On Jan. 6, 2020, the California attorney general (AG) released a CCPA advisory press release and reiterated what we already know – that “businesses subject to CCPA [are] required to begin complying with the law on January 1, 2020” and that California residents are afforded new data privacy rights under the CCPA.
Unfortunately, the advisory did not provide any details regarding when the next round of draft regulations will be released or when the regulations may be finalized. The first public comment period, during which the AG held seven public forums around the state and received more than 300 written comments (including from BakerHostetler, detailed here), ended on Dec. 6, 2019. There will be a second public comment period of either 15 or 45 days following revisions to the draft regulations , depending on the extent of changes in response to the first public comment period.
Data Broker Registration
The release also provides a link to a webpage for registration by “data brokers” as defined in California Civil Code §1798.99.80 (as passed in the legislature, AB 1202, discussed here), as required by that law. Under the law, a data broker is a business that knowingly collects and sells to third parties the personal information of a consumer with whom the business does not have a direct relationship (as those terms are defined in the CCPA, as applicable).
Calif. Civ. Code §1798.99.80 requires that all data brokers, on or before Jan. 31 following each year in which a business meets the definition of a data broker, to register with the AG or face a fine in the amount of $100 per day that it fails to register, the fees that would have been due, and expenses incurred by the AG in investigating and prosecuting the failure to register. It was unclear from the text of the law whether a company could meet the definition of data broker in 2019 and therefore have to register by Jan. 31, 2020. The AG’s provision of a registration portal and discussion of the same in the Jan. 6 press release seems to indicate that the answer is yes. Therefore, companies that may fall under the definition of data broker should, before Jan. 31, explore whether they are required to register.
In order to register, an account must be created on the AG site linked above and a form must be filled out. The statute requires an undisclosed fee to be paid, and as of the date of this post, there is no information regarding the amount of the required fee on the AG site or registration portal. When registering, required information includes the data broker’s name, email address, website URL, country, street address, city, state and ZIP code.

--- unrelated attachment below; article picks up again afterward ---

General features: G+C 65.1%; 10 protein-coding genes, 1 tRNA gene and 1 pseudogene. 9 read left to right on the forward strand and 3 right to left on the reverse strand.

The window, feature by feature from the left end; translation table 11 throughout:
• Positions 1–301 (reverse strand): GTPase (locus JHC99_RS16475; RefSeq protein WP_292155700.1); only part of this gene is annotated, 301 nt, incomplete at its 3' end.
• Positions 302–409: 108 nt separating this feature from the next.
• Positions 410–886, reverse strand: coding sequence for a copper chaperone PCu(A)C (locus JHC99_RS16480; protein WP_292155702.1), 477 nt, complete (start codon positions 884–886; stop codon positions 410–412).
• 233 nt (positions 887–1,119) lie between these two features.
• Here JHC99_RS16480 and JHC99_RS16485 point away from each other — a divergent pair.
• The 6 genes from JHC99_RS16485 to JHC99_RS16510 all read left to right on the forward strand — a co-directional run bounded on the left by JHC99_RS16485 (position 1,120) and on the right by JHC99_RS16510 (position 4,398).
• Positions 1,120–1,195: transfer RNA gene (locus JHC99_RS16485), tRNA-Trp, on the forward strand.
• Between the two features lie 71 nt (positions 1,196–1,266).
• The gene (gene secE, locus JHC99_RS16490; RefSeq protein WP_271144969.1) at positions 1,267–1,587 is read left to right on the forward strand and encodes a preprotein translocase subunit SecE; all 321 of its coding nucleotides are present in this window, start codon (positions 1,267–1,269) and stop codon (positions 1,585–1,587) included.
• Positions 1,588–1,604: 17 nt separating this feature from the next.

On the registration page, the AG also solicits optional information, including “How a consumer may opt out of sale or submit requests under the CCPA,” “How a protected individual can demand deletion of information posted online under Gov. Code sections 6208.1(b) or 6254.21(c)(1)” and “Additional information about data collecting practices.” It is unclear how the second option regarding Gov. Code sections 6208.1(b) or 6254.21(c)(1) relates to a party’s status as a data broker, and those sections are not referred to or invoked in Calif. Civ. Code §1798.99.80.
There is a $360 fee for registering as a data broker. This appears to be a flat fee for all companies registering as a data broker, regardless of company size or revenue, since such information is not collected in the registration process. Rather than requiring payment during the online registration process, the AG’s office sends an email to the email account on record with an invoice for $360, which is stated to be payable on or before January 31, 2020. Interestingly, and somewhat alarmingly, there is no process in place for verifying that the person or email address submitting the registration has authority to register on behalf of the entity being registered, which seems to leave open the possibility of fraud and foul play in the registration process.
The AG’s website also now includes a Public Data Broker Listing that, as of the date of this post, does not include any registrants. Given that the definition of data broker incorporates and hinges on the definitions from the CCPA, including “business” and “sale,” and the lack of finality of the CCPA’s regulations, it seems likely that some companies will wait to register until the final regulations have been issued.
Private Right of Action and Consumer Complaints
The AG’s press release reiterates what we know regarding the private right of action for security breaches under the CCPA. Namely, that businesses are required to implement and maintain reasonable security procedures and practices to protect consumers’ personal information, and the CCPA authorizes a consumer to institute a civil action if the consumer’s personal information is subject to an unauthorized breach as a result of a business’s failure to reasonably secure the data.
Finally, the release states that consumer complaints may be reported at the AG’s general complaint website (oag.ca.gov/report) or general complaint hotline. Interestingly, as of the date of this post, the complaint form does not include any information specific to privacy or the CCPA.